Americans Okay with Medical Marijuana Legislation for Adults, But Not For Children
Although South Carolina and Georgia have both recently passed limited medical marijuana legislation specifically to allow children with debilitating chronic illnesses to use medical marijuana oil, a recent poll shows that this type of medical marijuana legislation is actually unpopular in most of the US.
The poll was conducted by the University of Michigan Health System, and found that most adults in the US are okay with medical marijuana use, but only if it is done away from children. The survey involved over 2,000 adults who, in November and December last year, were asked questions regarding medical marijuana use in adults, and in children. About 80% of respondents said they did not agree with adults using medical marijuana around children.
However, about 1/3 of the respondents said they were okay with children receiving prescriptions for medical marijuana; about 2/3 of the respondents wanted medical marijuana legalized for adults.
The view that children should be protected from medical marijuana use in adults was most popular among parents of children younger than age 18.
“Our findings suggest that not only is the public concerned about the use of medical marijuana among children, but that the majority of Americans worry that even exposure to it may be harmful to kids’ health,” said Matthew Davis, director of the National Poll on Children’s Health. “As is typical with anything involving health, the public’s standards are much higher when it comes to protecting children’s health.”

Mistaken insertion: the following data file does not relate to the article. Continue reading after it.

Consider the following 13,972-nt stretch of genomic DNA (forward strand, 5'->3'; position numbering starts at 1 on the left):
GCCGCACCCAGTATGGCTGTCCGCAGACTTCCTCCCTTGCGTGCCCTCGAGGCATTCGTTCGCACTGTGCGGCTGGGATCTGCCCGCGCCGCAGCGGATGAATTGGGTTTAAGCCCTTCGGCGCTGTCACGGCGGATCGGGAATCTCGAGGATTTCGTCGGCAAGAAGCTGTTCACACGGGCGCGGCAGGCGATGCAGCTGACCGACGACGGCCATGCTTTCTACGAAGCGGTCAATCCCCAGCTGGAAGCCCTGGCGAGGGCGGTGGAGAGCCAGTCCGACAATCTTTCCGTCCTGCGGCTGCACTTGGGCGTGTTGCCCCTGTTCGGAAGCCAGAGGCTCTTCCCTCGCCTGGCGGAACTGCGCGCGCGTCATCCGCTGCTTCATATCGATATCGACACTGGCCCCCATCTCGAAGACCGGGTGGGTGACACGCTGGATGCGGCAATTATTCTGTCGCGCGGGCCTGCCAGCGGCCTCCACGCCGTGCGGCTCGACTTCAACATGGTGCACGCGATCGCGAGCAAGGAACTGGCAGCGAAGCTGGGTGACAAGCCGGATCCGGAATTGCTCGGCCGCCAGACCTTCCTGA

In addition, the survey found that 10% of US adults either have a medical marijuana prescription, or know someone who does. About 7% of the respondents either use medical marijuana around children, or know someone who does.
New bills in Congress are asking the federal government to change its stance on marijuana, so the drug’s potential medical benefits can be studied, and so medical marijuana users will not face prosecution when traveling to other states. Currently, the federal government classifies marijuana as a Schedule I substance, with no potential medical benefit or other legal use. This means that US doctors and scientists cannot study the potential benefits of the drug for pharmaceuticals. Additionally, although the DEA agreed not to prosecute medical marijuana growers in states as each state figures out its own medical marijuana legislation, crossing state lines with medical marijuana is a federal offense.
The Strom Law Firm Can Help Medical Marijuana Users Who Face Drug Charges in South Carolina
The South Carolina drug charges defense attorneys at the Strom Law Firm understand that medical marijuana legislation changes all the time all over the country, and the changes can be confusing. We offer a free, confidential consultation to discuss your drug charges, so contact us today for help. 803.252.4800